Instead of just waiting for someone to offer to mentor you, here are seven ideas:
1. Look at Existing Relationships
If you have a connection with an author you respect, ask if he or she is willing to consider being your mentor. But don’t make this person feel obligated; provide the space for him or her to say “no.”
2. Form New Relationships
Network with other writers and see what develops. However, don’t approach this with an agenda; if you do, you will fail. Instead, seek to help others, give to others, encourage others, and support others. You may catch the attention of a potential mentor who will approach you. And even if that doesn’t happen you will learn, grow, and feel good about yourself in the process.
3. Be Patient and Pray
Yes, I said to pray that someone will offer to mentor you. I could have said “wait and hope,” but prayer is so much more effective and maybe your best option.
4. Consider Peer Mentoring
You can seek a peer mentoring relationship, where two writers help each other. There is strength in traveling the writing path with a friend. If one of you falls down, the other can pick you up.
5. Offer to be a Mentor
Often when we give to others, what we receive back is more valuable.
6. Use Books
Books allow mentoring at a distance, be it over space or time. Of course, the information is one-way and more general, but this may be the only way to receive guidance from a famous author.
7. Respect the Process
If you find a mentor, honor his or her commitment to you: prepare for each meeting, take diligent notes, follow through on every suggestion, be easy to work with, and seek tangible ways to give back. Also, always arrive early and never cancel.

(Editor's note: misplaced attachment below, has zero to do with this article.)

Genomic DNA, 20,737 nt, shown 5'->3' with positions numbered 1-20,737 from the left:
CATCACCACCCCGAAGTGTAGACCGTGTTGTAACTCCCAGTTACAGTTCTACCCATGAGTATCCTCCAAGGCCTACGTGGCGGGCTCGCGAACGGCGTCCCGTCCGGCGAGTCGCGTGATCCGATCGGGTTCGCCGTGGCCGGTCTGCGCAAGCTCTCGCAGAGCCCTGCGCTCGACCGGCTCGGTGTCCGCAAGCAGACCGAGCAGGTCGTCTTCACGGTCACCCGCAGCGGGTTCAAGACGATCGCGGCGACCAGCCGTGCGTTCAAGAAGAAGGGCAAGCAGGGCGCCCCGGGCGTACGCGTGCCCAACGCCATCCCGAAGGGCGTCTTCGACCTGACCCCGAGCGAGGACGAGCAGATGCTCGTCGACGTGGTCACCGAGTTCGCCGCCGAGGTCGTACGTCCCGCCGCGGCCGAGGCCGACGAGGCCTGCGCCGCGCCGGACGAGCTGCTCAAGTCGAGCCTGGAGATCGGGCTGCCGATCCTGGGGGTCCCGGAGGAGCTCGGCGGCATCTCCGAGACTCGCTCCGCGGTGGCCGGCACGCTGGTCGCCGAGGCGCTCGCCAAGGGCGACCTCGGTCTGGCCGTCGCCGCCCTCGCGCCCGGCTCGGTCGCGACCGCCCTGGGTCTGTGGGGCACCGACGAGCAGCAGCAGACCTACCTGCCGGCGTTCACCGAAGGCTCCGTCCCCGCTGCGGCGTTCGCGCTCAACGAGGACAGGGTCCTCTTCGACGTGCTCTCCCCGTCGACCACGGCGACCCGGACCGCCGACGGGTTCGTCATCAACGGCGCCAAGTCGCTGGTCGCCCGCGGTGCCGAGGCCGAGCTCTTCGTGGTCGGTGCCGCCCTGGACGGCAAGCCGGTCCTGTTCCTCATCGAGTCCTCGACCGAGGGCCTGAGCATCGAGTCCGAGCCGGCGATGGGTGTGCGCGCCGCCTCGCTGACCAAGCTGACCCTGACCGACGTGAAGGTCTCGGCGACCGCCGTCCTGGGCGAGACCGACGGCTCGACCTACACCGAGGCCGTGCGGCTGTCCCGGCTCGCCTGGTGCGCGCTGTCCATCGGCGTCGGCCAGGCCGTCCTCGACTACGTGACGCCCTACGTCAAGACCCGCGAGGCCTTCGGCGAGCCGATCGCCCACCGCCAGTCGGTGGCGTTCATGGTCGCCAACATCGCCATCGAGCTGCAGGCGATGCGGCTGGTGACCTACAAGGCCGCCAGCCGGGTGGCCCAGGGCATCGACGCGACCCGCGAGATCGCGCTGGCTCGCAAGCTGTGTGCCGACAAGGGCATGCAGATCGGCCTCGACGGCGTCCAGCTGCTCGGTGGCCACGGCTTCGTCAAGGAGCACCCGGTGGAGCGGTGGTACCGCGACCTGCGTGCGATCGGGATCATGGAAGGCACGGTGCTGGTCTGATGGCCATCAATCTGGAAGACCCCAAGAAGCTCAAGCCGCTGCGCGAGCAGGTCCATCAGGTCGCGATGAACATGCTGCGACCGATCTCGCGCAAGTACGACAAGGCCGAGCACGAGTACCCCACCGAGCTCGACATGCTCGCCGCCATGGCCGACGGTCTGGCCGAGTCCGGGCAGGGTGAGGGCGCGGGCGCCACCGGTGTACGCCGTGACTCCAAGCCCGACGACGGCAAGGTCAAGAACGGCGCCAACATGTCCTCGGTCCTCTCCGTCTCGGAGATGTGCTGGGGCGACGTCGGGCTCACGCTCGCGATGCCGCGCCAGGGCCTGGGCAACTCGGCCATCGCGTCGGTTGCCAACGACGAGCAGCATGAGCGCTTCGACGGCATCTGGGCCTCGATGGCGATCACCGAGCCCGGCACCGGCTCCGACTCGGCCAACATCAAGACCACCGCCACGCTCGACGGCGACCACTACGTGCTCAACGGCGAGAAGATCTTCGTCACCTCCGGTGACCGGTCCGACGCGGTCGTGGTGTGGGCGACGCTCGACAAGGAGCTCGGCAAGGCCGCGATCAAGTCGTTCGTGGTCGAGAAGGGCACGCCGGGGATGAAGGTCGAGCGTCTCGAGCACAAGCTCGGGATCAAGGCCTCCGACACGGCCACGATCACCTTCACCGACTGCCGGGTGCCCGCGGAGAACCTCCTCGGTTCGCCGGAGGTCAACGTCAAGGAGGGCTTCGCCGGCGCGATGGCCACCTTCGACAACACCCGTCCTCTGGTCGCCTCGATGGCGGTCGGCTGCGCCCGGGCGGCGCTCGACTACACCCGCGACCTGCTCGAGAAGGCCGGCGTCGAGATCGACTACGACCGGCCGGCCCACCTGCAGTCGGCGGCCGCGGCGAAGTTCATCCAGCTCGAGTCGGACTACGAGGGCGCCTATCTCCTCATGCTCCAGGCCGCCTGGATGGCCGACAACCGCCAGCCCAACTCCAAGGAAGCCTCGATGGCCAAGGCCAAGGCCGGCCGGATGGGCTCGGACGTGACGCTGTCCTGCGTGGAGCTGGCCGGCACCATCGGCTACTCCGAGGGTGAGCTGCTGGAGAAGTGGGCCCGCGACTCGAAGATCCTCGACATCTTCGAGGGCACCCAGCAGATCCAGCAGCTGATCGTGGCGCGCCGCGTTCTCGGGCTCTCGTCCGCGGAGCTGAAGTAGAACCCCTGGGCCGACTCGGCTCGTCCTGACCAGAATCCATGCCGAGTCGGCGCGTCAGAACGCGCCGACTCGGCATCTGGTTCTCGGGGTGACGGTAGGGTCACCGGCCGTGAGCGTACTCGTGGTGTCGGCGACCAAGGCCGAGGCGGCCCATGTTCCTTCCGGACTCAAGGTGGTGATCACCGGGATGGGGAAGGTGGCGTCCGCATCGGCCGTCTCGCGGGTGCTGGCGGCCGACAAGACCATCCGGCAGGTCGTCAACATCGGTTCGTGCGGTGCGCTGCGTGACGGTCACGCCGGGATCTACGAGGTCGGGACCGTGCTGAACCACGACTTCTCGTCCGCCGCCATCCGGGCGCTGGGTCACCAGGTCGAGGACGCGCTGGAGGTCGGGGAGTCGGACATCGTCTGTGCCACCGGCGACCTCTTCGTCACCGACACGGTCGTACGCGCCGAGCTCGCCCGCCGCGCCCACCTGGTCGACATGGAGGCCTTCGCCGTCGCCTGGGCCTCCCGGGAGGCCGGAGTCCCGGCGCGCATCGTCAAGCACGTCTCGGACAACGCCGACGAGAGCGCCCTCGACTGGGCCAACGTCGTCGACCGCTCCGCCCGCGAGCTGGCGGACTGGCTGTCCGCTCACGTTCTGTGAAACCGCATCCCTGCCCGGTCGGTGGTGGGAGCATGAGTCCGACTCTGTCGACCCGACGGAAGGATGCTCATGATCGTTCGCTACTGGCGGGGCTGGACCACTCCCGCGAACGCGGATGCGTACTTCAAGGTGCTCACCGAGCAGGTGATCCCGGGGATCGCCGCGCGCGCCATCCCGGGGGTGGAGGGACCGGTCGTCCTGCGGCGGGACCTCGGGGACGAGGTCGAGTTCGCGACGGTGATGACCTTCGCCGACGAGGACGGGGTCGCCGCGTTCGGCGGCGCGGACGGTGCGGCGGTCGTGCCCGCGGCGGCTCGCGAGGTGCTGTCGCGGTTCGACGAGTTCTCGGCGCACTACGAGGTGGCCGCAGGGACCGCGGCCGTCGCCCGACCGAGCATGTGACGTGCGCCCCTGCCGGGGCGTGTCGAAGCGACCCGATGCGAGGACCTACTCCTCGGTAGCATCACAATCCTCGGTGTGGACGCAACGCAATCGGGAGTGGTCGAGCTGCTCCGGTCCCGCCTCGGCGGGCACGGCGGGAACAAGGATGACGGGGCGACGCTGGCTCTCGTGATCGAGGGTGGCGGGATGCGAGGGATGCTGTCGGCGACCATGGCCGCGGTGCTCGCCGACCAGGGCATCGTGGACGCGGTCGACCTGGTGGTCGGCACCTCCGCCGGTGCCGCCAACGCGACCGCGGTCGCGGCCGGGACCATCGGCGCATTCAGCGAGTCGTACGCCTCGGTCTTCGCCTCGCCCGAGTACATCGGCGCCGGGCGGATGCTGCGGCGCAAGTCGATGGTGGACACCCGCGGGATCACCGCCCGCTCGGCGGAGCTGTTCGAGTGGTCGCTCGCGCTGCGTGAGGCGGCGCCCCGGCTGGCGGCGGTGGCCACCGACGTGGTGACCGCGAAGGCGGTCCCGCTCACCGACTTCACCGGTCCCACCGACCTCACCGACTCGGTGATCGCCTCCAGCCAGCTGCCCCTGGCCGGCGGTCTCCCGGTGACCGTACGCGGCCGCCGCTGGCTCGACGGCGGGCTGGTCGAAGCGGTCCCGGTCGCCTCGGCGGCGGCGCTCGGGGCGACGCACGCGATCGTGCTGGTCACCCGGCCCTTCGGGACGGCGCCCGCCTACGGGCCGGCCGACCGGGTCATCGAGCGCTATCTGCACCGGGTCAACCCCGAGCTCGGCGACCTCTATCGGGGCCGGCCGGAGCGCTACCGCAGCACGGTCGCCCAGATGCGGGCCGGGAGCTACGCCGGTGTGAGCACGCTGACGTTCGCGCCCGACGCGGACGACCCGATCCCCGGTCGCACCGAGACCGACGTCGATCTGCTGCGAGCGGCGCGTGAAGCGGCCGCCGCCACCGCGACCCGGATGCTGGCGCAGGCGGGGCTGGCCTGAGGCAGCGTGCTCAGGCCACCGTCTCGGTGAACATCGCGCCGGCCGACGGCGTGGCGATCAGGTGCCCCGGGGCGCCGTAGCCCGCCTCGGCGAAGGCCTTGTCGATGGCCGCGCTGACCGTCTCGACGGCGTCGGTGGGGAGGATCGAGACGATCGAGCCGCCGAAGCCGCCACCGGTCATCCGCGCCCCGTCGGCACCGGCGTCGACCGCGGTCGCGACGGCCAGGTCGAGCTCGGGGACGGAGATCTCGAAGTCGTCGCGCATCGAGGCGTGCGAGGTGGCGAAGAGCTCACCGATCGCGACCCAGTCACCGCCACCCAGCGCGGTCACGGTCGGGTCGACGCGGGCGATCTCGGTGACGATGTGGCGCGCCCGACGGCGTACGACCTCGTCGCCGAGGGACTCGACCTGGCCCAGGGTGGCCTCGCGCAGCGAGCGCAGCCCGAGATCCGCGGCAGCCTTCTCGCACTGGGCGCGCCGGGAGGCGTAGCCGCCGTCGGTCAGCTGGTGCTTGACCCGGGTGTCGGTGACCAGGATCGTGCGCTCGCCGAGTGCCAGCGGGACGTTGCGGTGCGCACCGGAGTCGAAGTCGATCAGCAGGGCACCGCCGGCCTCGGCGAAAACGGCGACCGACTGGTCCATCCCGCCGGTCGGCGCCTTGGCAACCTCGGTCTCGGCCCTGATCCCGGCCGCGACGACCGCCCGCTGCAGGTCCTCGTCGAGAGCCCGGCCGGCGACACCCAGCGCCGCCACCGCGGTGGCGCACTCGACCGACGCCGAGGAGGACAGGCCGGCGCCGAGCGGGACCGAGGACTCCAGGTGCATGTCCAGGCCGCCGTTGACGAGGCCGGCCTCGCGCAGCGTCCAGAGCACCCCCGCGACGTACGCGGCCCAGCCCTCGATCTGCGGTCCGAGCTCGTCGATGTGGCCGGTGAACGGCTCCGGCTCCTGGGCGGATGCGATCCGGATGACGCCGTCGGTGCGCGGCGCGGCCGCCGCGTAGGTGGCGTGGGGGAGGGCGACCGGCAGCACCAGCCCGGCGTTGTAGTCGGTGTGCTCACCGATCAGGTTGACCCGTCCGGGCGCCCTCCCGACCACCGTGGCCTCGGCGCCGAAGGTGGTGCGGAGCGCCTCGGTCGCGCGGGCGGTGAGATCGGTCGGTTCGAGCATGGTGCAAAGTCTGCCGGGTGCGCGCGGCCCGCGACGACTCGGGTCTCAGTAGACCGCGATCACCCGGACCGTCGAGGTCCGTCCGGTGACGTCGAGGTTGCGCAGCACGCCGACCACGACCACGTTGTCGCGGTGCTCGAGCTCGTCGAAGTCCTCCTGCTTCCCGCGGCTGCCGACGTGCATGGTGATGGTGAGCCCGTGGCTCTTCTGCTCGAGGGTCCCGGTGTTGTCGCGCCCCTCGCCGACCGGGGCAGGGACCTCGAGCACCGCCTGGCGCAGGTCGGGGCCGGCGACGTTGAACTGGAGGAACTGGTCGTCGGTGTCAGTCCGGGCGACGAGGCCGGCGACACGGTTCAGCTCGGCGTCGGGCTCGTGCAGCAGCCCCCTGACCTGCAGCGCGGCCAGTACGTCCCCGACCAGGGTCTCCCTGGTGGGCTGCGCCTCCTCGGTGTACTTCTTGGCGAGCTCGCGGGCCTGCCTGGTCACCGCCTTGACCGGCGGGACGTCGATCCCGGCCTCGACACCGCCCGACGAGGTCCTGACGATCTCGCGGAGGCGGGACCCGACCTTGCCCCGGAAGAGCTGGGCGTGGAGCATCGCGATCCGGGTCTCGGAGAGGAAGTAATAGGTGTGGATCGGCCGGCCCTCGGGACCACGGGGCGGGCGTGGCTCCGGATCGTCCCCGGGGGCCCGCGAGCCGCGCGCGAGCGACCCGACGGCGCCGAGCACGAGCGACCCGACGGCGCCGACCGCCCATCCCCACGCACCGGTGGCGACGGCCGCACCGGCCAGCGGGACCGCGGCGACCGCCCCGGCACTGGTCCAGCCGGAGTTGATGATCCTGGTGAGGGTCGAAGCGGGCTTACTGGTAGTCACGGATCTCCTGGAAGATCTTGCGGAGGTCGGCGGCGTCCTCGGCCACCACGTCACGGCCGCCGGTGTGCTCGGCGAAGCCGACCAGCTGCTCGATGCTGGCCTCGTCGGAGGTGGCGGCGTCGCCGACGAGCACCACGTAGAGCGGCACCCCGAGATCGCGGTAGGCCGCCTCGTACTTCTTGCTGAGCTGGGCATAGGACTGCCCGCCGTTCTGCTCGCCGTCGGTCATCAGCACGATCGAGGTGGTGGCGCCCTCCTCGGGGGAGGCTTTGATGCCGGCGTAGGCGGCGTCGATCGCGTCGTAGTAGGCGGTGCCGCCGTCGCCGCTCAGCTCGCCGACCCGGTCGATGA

If you don’t have a mentor, what are your thoughts on finding one?
Although I do not make New Year’s resolutions, I do set annual goals. (The two are different, but I won’t go into that here.) I set personal goals, spiritual goals, financial goals, and writing goals. Not only do I form new goals, but I also review last year’s goals.
Last year, I made four writing goals. (I also had several other secondary goals.) I want my goals to stretch me. Between pushing myself with my writing, the distractions of life, and other opportunities that arose, I only completed three of my four goals. Although disappointed over the missed goal, I know it was quite a reach, so I celebrate my three successes.
Now, I look forward. For this year, I have these writing goals.
To land an agent: Technically, this is an ill-advised goal because the outcome is outside of my control. Yes, I can query agents (one of last year’s goals), but I’m not able to make them decide to represent me.
To overhaul my website: Yes, I did this two years ago, but it’s time to do it again. It needs a cleaner look, with easier navigation, more substance, and less minutia.
To self-publish some of my existing writing: I know, this is a vague goal. I should make a list or at least quantify it by stating how many. The reality is that I want to do at least one and hope for more, which one I pick doesn’t matter. This could include publishing my research, repurposing blog posts, and reworking speeches. At least a dozen ideas come to mind.
To rework my dissertation into a more accessible format: This is a carryover from last year.
To repackage and republish How Big Is Your Tent?: I picked the wrong name for this book, which resulted in the wrong cover. The book was judged by its appearance and found lacking. I believe in the content and need to give it the package it deserves.
To relaunch The Blog Pile into an author anthology blog: The basis for this transformation is in place. I simply need to put in the time to make it happen.
I share my writing goals to encourage you to make your own (and for some self-accountability).